Pinotepa Nacional (pop. 50,000, 90 miles/145 km west of Puerto Escondido, 157 miles/253 km east of Acapulco) and its neighboring communities comprise the hub of an important coastal indigenous region. Mixtec, Amusgo, Chatino, and other peoples stream into town for markets and fiestas in their traditional dress, ready to combine business with pleasure. They sell their produce and crafts—pottery, masks, handmade clothes—at the market, then later get tipsy, flirt, and dance.
So many people asked the meaning of their city’s name that the town fathers wrote the explanation on a wall next to Highway 200 on the west side of town. Pinotepa comes from the Aztec-language words pinolli (crumbling) and tepetl (mountain)—thus “Crumbling Mountain.” The second part of the name came about because, during colonial times, the town was called Pinotepa Real (Royal). This wouldn’t do after independence, so the name became Pinotepa Nacional, reflecting the national consciousness that emerged during the 1810–1821 struggle for independence.
The Mixtecs, the dominant regional group, disagree with all this, however. To them, Pinotepa has always been Ñií Yo-oko (Little Place). Only within the town limits do the Mexicans (mestizos), who own most of the town businesses, outnumber the Mixtecs. The farther from town you get, the more likely you are to hear people conversing in the Mixtec language, a complex tongue that uses a number of subtle tones to make meanings clear.
By Car or RV: Highway 200 connects west to Acapulco (160 miles/258 km) in an easy 4.5 hours’ driving time. The 89-mile (143-km) eastward connection with Puerto Escondido can be done safely in about 2.5 hours. Additionally, the long 239-mile (385-km) Highway 125–Highway 190 route connects Pinotepa Nacional to Oaxaca City, via Putla de Guerrero and Tlaxiaco (136 miles/219 km). Although winding most of the way and potholed at times, the road is generally uncongested. It’s safely driveable in a passenger car with caution. Nearing Oaxaca City, at Nochixtlán, exit Hwy. 190 and follow the cuota autopista, toll expressway. Allow about eight hours (under dry conditions) at the wheel, and seven hours in the reverse, downhill, direction from Oaxaca City.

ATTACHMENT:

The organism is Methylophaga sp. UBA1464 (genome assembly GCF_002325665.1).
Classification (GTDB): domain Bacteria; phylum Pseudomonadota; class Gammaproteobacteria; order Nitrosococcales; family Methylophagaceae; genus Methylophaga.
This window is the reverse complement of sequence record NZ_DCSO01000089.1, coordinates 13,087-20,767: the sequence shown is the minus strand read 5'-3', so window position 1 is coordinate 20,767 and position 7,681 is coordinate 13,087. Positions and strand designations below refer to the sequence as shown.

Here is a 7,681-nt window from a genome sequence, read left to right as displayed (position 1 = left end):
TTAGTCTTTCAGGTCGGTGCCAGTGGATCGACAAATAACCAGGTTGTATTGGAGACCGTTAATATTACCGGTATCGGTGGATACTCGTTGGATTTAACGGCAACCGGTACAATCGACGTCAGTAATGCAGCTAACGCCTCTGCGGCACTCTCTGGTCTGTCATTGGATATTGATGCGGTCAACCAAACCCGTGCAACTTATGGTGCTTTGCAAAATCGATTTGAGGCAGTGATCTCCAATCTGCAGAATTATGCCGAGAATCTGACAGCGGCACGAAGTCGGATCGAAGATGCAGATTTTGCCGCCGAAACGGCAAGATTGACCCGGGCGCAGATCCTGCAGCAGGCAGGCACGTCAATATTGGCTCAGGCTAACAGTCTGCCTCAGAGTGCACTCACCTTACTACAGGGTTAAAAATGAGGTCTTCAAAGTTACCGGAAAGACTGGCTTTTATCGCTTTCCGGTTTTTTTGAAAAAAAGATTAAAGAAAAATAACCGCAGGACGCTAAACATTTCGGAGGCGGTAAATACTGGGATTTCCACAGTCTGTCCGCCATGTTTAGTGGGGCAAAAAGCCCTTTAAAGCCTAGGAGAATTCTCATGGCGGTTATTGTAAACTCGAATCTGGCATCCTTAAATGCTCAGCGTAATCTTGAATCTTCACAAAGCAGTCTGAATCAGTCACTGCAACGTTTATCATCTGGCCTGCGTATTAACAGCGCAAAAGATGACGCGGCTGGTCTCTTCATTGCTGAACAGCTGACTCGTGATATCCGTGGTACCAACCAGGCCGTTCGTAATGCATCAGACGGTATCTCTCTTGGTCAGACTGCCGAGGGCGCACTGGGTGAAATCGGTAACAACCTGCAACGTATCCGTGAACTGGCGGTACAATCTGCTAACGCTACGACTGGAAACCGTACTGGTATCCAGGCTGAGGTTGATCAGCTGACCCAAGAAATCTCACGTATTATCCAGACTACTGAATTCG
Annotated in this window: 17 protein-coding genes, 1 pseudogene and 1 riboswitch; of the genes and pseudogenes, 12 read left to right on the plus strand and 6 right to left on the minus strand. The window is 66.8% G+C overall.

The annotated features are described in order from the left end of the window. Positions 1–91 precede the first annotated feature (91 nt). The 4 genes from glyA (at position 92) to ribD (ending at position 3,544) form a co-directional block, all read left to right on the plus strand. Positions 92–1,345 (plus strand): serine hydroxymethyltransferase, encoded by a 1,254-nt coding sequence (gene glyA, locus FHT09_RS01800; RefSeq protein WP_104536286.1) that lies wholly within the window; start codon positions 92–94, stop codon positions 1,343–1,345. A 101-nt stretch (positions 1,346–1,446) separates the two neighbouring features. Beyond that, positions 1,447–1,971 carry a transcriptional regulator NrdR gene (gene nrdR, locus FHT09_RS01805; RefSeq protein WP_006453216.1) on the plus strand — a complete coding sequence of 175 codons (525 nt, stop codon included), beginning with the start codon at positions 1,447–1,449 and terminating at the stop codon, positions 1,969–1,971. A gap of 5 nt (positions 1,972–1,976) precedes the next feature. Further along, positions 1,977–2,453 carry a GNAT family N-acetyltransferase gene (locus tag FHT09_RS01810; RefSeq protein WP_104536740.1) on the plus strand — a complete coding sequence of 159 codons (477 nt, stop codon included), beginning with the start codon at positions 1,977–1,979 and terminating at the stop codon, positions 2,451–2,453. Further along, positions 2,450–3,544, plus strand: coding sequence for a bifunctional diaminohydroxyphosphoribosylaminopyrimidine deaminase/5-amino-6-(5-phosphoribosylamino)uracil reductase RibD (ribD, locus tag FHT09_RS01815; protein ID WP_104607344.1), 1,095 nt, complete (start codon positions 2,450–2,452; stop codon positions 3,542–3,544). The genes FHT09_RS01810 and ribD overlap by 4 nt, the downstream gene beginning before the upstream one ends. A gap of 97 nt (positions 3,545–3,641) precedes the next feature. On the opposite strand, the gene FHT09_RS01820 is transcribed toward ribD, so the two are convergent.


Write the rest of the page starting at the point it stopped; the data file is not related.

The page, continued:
By bus: From the new Camionera Central (Central Bus Station), about half a mile west of downtown, several long-distance bus lines connect Pinotepa Nacional with destinations north, northwest, east, and west. Dominant line Estrella Blanca (tel. 954/543-3194), via subsidiaries Turistar, Elite, Futura, Gacela, and Flecha Roja, offers several daily first- and second-class buses passing through): west to Acapulco, Zihuatanejo, Lázaro Cárdenas, and Mexico City; and east to Puerto Escondido, Pochutla (Puerto Ángel), Bahías de Huatulco, and Salina Cruz.
Other independent, mostly second-class lines also operate out of the same terminal: Fletes y Pasajes (tel. 954/543-6016); Estrella del Valle (tel. 954/543-5476); and Estrella Roja del Sureste (tel. 954/543-6017).
A welter of local buses connect with dozens of nearby towns and villages, from a streetside terminal downtown, north side of Aguirre Palancares, half a block north and half a block east of the plaza churchfront. Destinations include Jamiltepec, Huazolotitlán, Pinotepa Don Luis, San Juan Colorado, Cacahuatepec, San Pedro Amusgos, and many more.
© Bruce Whipperman from Moon Oaxaca, 5th edition